Insects and other foods the trout may be eating:
1.    Blue-winged Olives
2.    Little Yellow Stoneflies
3.    Slate Drakes
4.    Needle Stoneflies
5.    Little Yellow Quills
6.    Ants
7.    Inchworms
8.    Beetles
9.    Grasshoppers
10.  Craneflies
11.  Sculpin, baitfish and small crayfish (Imitate with streamers)

Fly Fishing Whitewater River North Carolina
The Whitewater River is known for its waterfalls, not its fly fishing opportunities.
Upper Whitewater falls, located in North Carolina, is over 400 feet high and is one of
the highest in the Eastern U. S. The other one, located in South Carolina, is just
slightly smaller. The thing that makes this a stream well worth noting, is the fact it's
maintained strictly as a wild trout stream. It has s very good population of wild
rainbows and brown trout.

The river flows through public property owned by Duke Power Company, managed
by Toxaway Game Lands, and Nantahala Game Lands. The lower border is the
South Carolina/North Carolina state line and the upper border of public land is near
the mouth of Silver Run creek, a small tributary stream.

The Whitewater River is a medium size stream. It can be accessed from where state
highway #281 crosses the river but both its downstream and upstream waters must
be reached on foot. There's a road near the bridge that leads to the Overlook Trail
which accesses the Upper Whitewater Falls Overlook. You can then access the
gorge downstream by taking the trail at the overlook. The trail is very steep, with
switchbacks but gets you down to the river and across it on a log bridge. You can
fish a short section between the falls from there downstream.

You can also access the river in South Carolina just downstream from the Duke
Power Company's Bald Creek Project. It requires a short half mile hike to the river
from a parking area. There's approximately a mile of water below the upper Falls in
the state of North Carolina.

The upstream portion of the Whitewater River above the highway #281 bridge can
be accessed from a trail that follows the stream. Most of the river in North Carolina
lies upstream from the bridge. This trail isn't a formal hiking trail but rather one
probably created by anglers. The flow of the river in this area is more moderate and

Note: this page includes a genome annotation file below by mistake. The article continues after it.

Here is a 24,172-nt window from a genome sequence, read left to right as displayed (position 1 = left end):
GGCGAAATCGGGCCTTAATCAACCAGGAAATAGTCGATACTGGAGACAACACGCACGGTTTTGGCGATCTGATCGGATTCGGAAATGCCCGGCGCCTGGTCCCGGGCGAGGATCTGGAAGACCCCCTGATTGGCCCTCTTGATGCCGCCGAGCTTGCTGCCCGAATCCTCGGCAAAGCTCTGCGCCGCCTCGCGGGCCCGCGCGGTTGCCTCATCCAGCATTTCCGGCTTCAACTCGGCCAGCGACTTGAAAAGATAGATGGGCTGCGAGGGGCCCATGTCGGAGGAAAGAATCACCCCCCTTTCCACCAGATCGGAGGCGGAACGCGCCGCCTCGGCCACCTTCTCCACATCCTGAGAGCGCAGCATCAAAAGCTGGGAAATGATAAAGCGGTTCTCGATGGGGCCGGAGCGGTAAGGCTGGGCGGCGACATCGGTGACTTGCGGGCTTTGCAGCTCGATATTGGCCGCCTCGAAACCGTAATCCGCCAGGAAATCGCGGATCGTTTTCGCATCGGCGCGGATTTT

more suitable for brown trout than rainbows although it contains both species.

There's also access along the river from state Highway #107 south of Cashiers.
There's a mixture of public access and private property along the road. This is  the
best area to fish the Whitewater river in our opinion.  Of course, you don't have the
extreme ruggedness and all of the beauty of the area near the falls.

The streambed near the falls is almost solid rock and provides little in the way of
aquatic insects for the trout other than strong, clinger stoneflies and a few species
of clinger mayflies. The upper sections of the river has more aquatic insects as well
as more baitfish and crustaceans.

We have only fished the Whitewater River a couple of times and not but a few hours
each during those times. In both cases we made stops from trips to the Chattooga
River in South Carolina and these stops were combined with trips to the Upper
Chattooga and Thompson Rivers, along with some other small streams in North
Carolina that fed into Lake Jocassee which is located just across the state line in
South Carolina.

I should also mention that the South Carolina water is maintained under the state's
wild trout regulations, but the river is stocked with fingerling rainbow and brown
trout. Of course, these trout can swim upstream into North Carolina. This river
probably averages thirty feet wide. It isn't the small, stream you may picture it to be,
not having seen it.

I would think that the brown trout in the lake move upstream to spawn in the Fall. I
have not verified that but the lake is full of trout and I don't see why they wouldn't
although they can only go a short ways. The rainbows probably do the same in the

Copyright 2010 James Marsh